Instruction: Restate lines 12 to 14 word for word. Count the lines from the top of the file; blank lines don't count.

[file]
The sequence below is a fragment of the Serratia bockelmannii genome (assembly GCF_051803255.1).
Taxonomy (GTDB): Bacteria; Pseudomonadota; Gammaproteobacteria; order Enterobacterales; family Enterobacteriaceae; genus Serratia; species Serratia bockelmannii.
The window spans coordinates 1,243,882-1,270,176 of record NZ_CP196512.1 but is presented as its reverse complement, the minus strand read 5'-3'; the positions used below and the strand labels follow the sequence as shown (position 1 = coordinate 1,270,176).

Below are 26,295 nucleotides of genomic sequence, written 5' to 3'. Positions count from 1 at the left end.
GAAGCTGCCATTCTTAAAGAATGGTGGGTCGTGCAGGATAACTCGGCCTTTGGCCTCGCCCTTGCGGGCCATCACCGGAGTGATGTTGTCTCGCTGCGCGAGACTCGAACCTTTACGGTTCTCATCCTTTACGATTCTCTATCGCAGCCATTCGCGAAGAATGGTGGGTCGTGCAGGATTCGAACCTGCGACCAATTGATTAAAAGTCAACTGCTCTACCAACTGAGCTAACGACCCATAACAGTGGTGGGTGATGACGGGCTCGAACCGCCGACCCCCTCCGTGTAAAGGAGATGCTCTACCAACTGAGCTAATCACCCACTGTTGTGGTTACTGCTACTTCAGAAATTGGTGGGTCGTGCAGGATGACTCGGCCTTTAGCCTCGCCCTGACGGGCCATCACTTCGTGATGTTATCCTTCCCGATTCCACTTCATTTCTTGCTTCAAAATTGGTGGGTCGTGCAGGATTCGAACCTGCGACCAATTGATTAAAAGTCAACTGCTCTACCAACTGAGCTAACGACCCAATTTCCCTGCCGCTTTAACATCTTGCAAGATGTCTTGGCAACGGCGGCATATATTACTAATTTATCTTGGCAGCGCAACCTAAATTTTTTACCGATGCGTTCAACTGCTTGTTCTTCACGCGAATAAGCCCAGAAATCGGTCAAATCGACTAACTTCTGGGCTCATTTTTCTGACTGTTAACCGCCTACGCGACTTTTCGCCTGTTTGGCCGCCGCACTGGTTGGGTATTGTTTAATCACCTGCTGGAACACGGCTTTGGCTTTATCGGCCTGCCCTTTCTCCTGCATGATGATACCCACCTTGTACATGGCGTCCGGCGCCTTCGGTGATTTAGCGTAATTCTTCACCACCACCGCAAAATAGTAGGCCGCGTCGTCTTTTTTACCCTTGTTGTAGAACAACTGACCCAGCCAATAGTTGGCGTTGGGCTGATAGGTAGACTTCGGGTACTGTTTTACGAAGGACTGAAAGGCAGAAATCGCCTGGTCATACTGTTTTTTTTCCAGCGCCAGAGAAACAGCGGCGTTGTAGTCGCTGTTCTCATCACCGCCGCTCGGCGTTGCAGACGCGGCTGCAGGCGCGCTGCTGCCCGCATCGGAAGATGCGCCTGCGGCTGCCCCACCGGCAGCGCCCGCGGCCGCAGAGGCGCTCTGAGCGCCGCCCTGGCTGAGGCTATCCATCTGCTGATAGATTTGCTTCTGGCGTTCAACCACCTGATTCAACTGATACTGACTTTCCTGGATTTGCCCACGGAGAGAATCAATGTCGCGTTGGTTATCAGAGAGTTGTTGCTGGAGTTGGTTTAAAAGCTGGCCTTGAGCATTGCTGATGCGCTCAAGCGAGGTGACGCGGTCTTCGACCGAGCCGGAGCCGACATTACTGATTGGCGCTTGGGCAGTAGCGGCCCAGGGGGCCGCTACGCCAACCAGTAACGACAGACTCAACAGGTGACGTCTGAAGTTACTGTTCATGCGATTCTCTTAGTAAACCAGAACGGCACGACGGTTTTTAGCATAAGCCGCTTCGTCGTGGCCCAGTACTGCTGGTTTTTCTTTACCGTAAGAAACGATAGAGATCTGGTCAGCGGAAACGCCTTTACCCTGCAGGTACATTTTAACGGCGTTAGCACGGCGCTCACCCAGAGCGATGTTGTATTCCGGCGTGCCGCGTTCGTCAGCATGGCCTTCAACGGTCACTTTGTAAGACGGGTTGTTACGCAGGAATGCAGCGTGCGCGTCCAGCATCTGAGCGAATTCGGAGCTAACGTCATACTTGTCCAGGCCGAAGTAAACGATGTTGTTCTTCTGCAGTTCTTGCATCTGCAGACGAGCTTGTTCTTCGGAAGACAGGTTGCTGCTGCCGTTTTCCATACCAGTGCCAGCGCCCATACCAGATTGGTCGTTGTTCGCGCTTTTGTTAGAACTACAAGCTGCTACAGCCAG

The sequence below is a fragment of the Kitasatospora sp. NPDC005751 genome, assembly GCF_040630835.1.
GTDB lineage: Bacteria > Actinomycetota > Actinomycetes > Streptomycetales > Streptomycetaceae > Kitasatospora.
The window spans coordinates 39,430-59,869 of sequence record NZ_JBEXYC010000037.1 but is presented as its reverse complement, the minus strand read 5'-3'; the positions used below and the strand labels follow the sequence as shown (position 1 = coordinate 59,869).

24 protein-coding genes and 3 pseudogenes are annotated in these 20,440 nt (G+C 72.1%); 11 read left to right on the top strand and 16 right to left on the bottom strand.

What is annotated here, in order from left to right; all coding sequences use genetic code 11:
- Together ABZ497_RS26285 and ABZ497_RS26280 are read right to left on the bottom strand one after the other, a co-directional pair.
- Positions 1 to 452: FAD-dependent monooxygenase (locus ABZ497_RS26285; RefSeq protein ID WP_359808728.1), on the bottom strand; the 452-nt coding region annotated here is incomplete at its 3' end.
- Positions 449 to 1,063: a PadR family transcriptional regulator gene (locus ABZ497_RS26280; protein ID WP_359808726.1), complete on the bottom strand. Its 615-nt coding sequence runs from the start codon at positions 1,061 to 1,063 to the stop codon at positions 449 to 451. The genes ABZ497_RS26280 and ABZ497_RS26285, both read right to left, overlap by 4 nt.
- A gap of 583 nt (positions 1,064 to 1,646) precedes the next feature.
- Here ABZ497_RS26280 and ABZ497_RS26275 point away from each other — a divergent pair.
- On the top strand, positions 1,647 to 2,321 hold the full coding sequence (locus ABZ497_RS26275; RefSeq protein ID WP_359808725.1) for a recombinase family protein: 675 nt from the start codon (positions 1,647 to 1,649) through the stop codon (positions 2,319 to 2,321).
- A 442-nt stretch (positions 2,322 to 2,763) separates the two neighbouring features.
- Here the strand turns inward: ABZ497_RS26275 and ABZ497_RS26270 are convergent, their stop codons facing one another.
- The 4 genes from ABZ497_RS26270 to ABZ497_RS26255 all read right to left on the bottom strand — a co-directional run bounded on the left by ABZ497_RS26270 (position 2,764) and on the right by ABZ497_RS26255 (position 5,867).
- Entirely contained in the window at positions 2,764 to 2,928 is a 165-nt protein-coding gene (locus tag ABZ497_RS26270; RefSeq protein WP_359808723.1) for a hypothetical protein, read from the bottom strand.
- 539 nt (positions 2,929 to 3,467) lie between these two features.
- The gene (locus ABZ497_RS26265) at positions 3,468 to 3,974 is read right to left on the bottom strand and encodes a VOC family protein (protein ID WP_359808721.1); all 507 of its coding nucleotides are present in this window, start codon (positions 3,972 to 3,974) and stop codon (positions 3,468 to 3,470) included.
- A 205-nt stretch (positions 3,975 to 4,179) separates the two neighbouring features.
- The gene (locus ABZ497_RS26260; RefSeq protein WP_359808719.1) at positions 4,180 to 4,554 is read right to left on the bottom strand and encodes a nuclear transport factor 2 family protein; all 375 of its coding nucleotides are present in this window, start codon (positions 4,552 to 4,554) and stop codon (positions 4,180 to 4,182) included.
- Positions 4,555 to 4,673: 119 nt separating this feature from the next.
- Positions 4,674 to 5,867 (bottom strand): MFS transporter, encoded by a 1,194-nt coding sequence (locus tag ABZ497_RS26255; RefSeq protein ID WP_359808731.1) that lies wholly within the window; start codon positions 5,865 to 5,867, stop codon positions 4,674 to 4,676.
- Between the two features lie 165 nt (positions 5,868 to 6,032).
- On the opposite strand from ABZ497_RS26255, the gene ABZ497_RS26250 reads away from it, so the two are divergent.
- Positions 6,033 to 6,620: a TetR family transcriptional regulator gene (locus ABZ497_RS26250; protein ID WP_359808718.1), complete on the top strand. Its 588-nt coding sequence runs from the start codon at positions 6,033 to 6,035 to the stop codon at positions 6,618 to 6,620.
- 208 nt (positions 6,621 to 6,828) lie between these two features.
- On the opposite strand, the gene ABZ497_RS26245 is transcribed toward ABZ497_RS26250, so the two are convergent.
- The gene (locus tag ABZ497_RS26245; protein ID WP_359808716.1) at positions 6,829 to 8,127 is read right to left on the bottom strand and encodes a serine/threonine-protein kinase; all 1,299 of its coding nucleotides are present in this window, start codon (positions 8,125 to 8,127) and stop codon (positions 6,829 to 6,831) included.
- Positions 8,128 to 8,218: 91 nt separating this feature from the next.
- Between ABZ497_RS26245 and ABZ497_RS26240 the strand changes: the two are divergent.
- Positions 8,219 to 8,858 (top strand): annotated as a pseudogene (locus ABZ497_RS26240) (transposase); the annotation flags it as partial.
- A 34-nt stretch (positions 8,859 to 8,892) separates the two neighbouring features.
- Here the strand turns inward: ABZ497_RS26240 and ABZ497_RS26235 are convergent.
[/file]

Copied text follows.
- Positions 1 to 452: FAD-dependent monooxygenase (locus ABZ497_RS26285; RefSeq protein ID WP_359808728.1), on the bottom strand; the 452-nt coding region annotated here is incomplete at its 3' end.
- Positions 449 to 1,063: a PadR family transcriptional regulator gene (locus ABZ497_RS26280; protein ID WP_359808726.1), complete on the bottom strand. Its 615-nt coding sequence runs from the start codon at positions 1,061 to 1,063 to the stop codon at positions 449 to 451. The genes ABZ497_RS26280 and ABZ497_RS26285, both read right to left, overlap by 4 nt.
- A gap of 583 nt (positions 1,064 to 1,646) precedes the next feature.